dialectical relationship emerged
also in Lamming. This was so most noticeably in his insights on the
language shared, and synthesised, by both Caliban and Prospero. 26 For the language
which Prospero gave to Caliban created new possibilities for thought
Prospero has given Caliban Language; and with
it an unstated history of
Caribbean fiction does carry a profound consciousness of historical
time. For an overview, see Nana Wilson-Tagoe, Historical Thought
and Literary Representation in West Indian Literature
(Gainesville: University of Florida Press, 1998), and more
specifically, Supriya Nair, Caliban’s Curse: George Lamming
and the reconfiguring of history (Ann Arbor: University
Wellesley College, April 1991. I never claimed, contrary to Paget
Henry’s caricature of my argument, that James’s
celebration of Western civilisation ‘has its roots in
Eurocentric tendencies that James inherited from Marxism’:
Paget Henry, Caliban’s Reason: introducing Afro-Caribbean
philosophy (New York: Routledge, 2000), p. 48. I know better
than that and made it clear in my
empire 1918–1964 (Oxford: Oxford University Press,
1993). The character of James’s anti-imperialism is debated in
many of the works cited in other notes here, and in Anthony Bogues,
Caliban’s Freedom: the early political thought of C. L.
R. James (London: Pluto, 1997) and John Gaffar La Guerre,
The Social and Political Thought of the Colonial
. Muldrew, ‘Credit and the courts: debt litigation in a seventeenth
century urban community’, Economic History Review, 46 (1993).
J. Lawson, Letters to the Young on Progress in Pudsey Over the Last Sixty
Years (Chichester, Caliban, 1977).
J. Burchardt, ‘Rural social relations, 1830–50: opposition to allotments for labourers’, Agricultural History Review, 45 (1997).
T. Sokoll, Essex Pauper Letters, 1731–1837 (Oxford, Oxford University
Antony and Cleopatra and visual musical experience
theatrical language describing the dramatic world. This has been recognized
in part by Frances Ann Shirley, who notes that ‘musical sounds […] create the
illusion of marching armies off stage’ in a number of Shakespeare’s plays. She
traces the particular meanings that certain musical and non-musical sounds can
convey – how ‘[a] flourish, for example, adds an air of dignity and increases
our excitement’, or how ‘the words of Caliban and Barnadine before they enter
not only create anticipation in the audience, but also confirm the unflattering
descriptions of each
fire; Caliban – although he is not a spirit – is associated with
both earth and water. However, Shakespeare’s Tempest does not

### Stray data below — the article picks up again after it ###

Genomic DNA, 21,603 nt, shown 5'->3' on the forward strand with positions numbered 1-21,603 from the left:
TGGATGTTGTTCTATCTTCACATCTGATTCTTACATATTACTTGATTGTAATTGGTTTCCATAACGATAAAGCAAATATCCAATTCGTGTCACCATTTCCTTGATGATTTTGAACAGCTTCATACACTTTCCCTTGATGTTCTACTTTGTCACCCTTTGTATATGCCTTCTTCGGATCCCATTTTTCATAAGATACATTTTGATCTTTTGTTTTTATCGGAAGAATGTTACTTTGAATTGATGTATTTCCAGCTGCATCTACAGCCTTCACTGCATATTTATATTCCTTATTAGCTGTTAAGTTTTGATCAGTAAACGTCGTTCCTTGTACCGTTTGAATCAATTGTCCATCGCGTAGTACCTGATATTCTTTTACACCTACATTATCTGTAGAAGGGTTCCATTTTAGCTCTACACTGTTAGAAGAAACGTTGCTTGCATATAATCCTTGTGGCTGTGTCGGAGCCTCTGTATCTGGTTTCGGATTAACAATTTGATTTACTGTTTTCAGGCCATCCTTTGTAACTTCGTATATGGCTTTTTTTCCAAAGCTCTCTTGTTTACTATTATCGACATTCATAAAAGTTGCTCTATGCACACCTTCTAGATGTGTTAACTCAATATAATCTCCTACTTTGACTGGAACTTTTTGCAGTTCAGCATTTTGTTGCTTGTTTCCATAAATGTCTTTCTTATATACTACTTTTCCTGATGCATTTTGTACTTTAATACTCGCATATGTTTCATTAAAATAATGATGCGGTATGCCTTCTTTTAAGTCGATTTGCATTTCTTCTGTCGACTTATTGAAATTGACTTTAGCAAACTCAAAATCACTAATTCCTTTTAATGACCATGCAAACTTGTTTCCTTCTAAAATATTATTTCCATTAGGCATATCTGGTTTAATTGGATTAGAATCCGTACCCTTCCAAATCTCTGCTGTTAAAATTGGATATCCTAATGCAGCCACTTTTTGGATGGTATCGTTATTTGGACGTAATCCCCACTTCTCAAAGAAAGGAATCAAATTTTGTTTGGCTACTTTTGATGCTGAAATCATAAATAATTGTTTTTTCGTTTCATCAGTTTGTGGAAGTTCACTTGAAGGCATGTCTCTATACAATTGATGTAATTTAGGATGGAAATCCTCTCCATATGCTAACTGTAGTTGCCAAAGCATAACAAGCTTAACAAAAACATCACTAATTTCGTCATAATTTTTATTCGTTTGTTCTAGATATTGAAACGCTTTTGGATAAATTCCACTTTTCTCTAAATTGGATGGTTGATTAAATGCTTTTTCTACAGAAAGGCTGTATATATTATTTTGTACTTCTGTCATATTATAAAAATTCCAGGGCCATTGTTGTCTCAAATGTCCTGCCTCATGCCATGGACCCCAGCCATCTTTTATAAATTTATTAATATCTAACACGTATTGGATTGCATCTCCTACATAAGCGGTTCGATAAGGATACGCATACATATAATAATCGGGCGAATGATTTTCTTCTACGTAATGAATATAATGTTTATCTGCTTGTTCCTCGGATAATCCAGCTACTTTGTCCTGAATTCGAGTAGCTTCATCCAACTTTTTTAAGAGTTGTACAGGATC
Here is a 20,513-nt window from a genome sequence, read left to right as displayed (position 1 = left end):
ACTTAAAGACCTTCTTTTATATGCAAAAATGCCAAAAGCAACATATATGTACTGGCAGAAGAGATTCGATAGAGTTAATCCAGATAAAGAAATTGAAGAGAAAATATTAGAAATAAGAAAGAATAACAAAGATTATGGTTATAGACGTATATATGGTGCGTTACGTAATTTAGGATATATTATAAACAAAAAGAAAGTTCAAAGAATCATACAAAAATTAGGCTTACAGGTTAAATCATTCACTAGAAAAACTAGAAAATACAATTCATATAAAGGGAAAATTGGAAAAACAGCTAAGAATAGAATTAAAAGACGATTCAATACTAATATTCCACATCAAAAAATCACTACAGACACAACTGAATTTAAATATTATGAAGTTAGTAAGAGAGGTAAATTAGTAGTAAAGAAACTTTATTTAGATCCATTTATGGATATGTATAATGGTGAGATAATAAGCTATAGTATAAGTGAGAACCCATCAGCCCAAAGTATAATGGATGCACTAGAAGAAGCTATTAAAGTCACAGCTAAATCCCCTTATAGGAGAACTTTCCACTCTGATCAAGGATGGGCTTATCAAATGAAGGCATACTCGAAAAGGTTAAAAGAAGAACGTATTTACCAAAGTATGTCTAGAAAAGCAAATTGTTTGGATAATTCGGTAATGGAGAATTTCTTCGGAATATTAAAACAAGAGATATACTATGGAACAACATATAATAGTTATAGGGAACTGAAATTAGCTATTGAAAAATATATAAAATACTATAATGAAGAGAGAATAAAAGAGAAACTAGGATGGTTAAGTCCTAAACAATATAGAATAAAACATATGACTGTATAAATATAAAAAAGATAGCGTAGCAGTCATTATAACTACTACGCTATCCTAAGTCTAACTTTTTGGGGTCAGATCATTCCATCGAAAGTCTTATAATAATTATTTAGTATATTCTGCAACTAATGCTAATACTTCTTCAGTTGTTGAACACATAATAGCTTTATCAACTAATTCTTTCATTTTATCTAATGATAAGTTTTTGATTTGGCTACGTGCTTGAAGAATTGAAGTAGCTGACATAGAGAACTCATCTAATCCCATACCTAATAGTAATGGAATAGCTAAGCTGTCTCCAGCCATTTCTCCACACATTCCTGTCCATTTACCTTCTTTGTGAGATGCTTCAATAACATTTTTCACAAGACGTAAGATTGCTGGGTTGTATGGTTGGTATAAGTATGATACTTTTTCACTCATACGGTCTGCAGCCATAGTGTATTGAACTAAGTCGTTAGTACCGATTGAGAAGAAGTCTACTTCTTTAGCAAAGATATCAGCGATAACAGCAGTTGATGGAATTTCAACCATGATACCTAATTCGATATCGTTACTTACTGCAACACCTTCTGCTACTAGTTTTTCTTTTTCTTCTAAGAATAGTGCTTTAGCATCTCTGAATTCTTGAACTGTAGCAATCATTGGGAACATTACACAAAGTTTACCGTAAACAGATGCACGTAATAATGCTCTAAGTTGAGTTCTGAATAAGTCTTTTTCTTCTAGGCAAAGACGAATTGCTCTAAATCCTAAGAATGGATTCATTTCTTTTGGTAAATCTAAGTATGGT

really interrogate the nature of spirit: that spirits exist, and that
they are airy and rapid, is merely taken for granted. The characteristics
of spirits, and the nature of their operations in the material world,
are dealt with much more explicitly and in much greater depth in
the song above. This particular alteration to the story would not
seem to be the result any particular enthusiasm for the existence of
spirits on the part of the
Invisibility and erasure in The Two Merry Milkmaids
III.ii.58SD and n. 58SD, and Shakespeare, The Tempest , ed.
Vaughan and Vaughan 1.2.303, n. 303.
See Michael Baird Saenger, ‘The Costumes
of Caliban and Ariel qua Sea-Nymph’, Notes and
Queries , 42 ( 1995 ), 334–6; Gabriel
Egan expands and supports Saenger’s original suggestion that
-Saxon fenland (Oxford: Windgather, 2017).
Quoted by E. Mansel Sympson, Lincolnshire (Cambridge: Cambridge University Press, 1913), p. 54; William Shakespeare, King Lear , Act II, scene iv, line 162. On Shakespeare's knowledge and deployment of the fens in his dramas, see Todd Andrew Borlik, ‘Caliban and the fen demons of Lincolnshire: the Englishness of Shakespeare's Tempest ’, Shakespeare , 9 (2013), 21
Kingship’, in The Damned Art: Essays in the Literature of Witchcraft,
edited by Sydney Anglo (London: Routledge & Kegan Paul, 1985), pp.
156–81 (p. 161 and note 16).
195 Parry, pp. 265–67.
Witchcraft in Elizabethan drama
benevolent Ariel; Caliban is not characterised as a spirit, despite his
association with earth and water, which neatly complements Ariel’s
association with the ‘superior’ elements of air and fire. If Friar Bacon
and John a Kent are the theatrical case for the defence of magic,
Faustus is the prosecution, and the prosecution seems to have won